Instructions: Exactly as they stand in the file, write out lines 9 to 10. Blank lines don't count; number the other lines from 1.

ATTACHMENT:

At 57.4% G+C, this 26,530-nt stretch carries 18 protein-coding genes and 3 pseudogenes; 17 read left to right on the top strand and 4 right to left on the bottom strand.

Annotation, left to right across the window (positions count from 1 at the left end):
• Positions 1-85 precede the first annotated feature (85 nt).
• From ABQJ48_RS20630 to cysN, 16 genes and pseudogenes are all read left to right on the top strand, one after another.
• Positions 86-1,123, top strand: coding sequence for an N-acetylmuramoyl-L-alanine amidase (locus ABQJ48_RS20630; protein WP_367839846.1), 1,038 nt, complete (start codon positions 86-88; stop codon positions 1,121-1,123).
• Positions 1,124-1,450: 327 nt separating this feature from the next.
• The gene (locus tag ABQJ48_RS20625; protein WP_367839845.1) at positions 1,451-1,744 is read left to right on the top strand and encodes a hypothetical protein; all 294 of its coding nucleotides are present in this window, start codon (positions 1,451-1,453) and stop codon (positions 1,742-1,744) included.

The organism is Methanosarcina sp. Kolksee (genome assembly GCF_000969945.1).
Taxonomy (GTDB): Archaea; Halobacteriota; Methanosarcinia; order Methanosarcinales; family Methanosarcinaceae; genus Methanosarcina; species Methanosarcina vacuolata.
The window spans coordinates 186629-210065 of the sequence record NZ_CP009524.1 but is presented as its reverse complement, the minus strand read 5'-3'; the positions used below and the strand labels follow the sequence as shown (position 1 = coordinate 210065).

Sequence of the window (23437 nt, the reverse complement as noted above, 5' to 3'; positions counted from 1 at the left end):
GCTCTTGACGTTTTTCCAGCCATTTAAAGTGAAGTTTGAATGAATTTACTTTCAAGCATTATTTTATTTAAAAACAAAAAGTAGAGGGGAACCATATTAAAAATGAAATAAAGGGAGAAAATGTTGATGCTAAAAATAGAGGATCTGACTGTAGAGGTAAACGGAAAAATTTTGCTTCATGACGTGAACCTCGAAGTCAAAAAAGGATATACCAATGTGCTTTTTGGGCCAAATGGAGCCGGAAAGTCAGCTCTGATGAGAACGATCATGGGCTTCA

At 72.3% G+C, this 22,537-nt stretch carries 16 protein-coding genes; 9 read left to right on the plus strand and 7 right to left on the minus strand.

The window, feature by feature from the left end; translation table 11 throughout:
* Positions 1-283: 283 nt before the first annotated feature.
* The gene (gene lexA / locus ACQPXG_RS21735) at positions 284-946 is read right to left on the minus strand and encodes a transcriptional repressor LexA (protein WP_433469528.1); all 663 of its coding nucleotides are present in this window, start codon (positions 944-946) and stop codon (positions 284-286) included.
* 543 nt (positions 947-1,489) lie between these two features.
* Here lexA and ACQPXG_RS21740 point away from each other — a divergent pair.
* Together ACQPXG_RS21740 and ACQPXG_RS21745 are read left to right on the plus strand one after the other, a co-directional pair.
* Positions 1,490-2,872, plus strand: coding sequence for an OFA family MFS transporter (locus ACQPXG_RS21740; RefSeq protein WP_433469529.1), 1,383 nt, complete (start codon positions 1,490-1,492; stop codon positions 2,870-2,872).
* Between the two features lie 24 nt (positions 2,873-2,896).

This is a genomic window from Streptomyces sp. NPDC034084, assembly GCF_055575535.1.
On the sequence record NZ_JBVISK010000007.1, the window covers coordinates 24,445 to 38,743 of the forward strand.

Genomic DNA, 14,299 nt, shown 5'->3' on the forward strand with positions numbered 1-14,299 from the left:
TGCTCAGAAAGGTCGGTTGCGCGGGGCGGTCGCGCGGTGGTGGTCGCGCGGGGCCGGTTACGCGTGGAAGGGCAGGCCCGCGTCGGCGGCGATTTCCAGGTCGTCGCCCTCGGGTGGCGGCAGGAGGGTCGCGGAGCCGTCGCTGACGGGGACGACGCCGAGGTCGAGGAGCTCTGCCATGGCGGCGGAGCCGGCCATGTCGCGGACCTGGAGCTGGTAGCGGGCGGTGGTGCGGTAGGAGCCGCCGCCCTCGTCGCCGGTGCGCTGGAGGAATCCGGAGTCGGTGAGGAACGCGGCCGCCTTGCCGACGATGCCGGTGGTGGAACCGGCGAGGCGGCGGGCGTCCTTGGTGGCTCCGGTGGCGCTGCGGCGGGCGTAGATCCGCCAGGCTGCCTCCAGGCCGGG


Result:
Taxonomy (GTDB): Archaea; Halobacteriota; Methanosarcinia; order Methanosarcinales; family Methanosarcinaceae; genus Methanosarcina; species Methanosarcina vacuolata.
The window spans coordinates 186629-210065 of the sequence record NZ_CP009524.1 but is presented as its reverse complement, the minus strand read 5'-3'; the positions used below and the strand labels follow the sequence as shown (position 1 = coordinate 210065).